In Cloud Firestore there are three write operations:

1) add

2) set

3) update

In the docs it says that using set(object, {merge: true}) will merge object with existing one.

The same happens when you use update(object) So what is the difference if any? It seems strange that google will duplicate logic.

Ответы (5)

The way I understood the difference:

  • set without merge will overwrite a document or create it if it doesn't exist yet

  • set with merge will update fields in the document or create it if it doesn't exists

  • update will update fields but will fail if the document doesn't exist

  • create will create the document but fail if the document already exists

There's also a difference in the kind of data you provide to set and update.

For set you always have to provide document-shaped data:

set(
  {a: {b: {c: true}}},
  {merge: true}
)

With update you can also use field paths for updating nested values:

update({
  'a.b.c': true
})

Per docs: https://firebase.google.com/docs/firestore/manage-data/add-data#update_fields_in_nested_objects

Dot notation allows you to update a single nested field without overwriting other nested field. If you update a nested field without dot notation, you will overwrite the entire map field.

As stated above, this replaces entire friends structure.

db.collection('users').doc('random-id').update({
    "friends": {
        "friend-uid-3": true
    }
})

This does not.

db.collection('users').doc('random-id').update({
    "friends.friend-uid-3": true
})

Another difference (extending Scarygami's answer) between "set with merge" and "update", is when working with a nested values.

if you have a document structured like this:

 {
   "friends": {
     "friend-uid-1": true,
     "friend-uid-2": true,
   }
 }

and want to add {"friend-uid-3" : true}

using this:

db.collection('users').doc('random-id').set({ "friends": { "friend-uid-3": true } },{merge:true})

will result in this data:

 {
   "friends": {
     "friend-uid-1": true,
     "friend-uid-2": true,
     "friend-uid-3": true
   }
 }

however update using this:

db.collection('users').doc('random-id').update({ "friends": { "friend-uid-3": true } })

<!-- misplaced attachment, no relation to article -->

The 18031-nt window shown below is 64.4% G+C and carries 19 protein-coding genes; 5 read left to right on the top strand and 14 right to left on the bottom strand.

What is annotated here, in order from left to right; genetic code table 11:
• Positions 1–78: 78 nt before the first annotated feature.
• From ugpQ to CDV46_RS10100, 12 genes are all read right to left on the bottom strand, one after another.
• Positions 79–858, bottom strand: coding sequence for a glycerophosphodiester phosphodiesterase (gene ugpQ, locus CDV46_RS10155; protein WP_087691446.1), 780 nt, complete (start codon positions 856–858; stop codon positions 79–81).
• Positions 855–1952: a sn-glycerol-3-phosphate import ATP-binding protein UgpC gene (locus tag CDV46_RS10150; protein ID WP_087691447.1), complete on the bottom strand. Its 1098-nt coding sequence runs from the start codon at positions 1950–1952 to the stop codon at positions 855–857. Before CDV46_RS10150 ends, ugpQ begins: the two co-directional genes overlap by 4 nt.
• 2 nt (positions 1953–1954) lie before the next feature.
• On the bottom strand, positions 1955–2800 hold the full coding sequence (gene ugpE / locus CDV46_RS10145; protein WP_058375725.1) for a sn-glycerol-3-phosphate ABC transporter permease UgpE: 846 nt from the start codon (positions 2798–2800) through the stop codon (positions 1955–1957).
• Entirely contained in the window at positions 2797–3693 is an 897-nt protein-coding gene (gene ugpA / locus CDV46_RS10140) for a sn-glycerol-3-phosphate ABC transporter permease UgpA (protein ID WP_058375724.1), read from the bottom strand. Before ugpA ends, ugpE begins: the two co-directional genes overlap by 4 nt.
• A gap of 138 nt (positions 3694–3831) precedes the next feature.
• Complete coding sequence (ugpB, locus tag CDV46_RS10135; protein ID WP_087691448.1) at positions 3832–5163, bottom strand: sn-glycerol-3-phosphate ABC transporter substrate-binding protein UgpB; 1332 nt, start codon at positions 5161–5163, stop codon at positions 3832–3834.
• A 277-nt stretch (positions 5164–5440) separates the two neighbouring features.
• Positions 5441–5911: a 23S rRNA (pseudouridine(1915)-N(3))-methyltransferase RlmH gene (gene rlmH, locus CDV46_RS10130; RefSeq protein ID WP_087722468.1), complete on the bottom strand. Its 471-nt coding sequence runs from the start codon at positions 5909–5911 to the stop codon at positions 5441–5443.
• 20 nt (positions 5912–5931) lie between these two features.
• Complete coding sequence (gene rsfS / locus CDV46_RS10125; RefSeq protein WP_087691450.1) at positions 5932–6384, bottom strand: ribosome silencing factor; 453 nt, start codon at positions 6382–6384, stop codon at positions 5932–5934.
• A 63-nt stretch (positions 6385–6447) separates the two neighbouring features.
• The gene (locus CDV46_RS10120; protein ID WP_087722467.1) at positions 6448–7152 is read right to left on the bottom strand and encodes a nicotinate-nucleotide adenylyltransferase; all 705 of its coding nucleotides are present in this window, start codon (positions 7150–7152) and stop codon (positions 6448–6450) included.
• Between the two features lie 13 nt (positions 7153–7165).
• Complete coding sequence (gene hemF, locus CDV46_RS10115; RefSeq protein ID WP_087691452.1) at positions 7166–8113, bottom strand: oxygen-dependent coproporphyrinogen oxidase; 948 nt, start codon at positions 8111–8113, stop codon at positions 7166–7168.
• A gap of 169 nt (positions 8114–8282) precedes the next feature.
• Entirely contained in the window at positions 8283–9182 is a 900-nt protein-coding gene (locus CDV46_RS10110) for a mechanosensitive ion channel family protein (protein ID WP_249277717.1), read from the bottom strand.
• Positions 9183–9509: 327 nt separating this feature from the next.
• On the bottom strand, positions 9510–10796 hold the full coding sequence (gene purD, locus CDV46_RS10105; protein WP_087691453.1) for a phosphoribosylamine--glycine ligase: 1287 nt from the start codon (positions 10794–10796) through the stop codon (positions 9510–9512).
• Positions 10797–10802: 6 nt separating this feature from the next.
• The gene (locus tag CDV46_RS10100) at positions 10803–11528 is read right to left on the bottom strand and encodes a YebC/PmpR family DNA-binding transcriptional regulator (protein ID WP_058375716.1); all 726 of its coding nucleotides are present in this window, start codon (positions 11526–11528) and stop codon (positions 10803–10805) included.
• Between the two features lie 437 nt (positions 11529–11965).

will result in this data:

 `{
   "friends": {
     "friend-uid-3": true
   }
 }`

Further adding on to the answers above, if you want to delete nested fields in a map then you may want to use update or set depending on your use case.

If you start with the following and want to remove all profile entries other than "user1" then you have two options.

{
  "users": {
    "profiles": {
      "user1": ...,
      "user2": ...
    }
  }

Update

This will overwrite profiles with whatever is provided

update({
  'users.profiles': { 'user1': ... }
})

Set

This will merge the deletes into the existing profiles, leaving whatever wasn't deleted

set({
  users: {
    profiles: {
      'user2': FieldValue.delete(),
      'user3': FieldValue.delete(),
      ...
    }
  }
}, { merge: true })

This only applies to Maps because both set and update will overwrite arrays unless you explicitly use the array-specific operators such as arrayUnion.

One more interesting behaviour which can be useful but not obvious.

When you make batch update, and don't want to check if all documents you trying to update exist.

With batch update your request will fail if at least one document does not exist.

With batch set {merge: true} your request will successfully update all existing documents and create dummy documents for non existent ids.

Possible use case: Merging google analytics into your documents from analytics reporting api when this api provides data for existing and deleted documents together.

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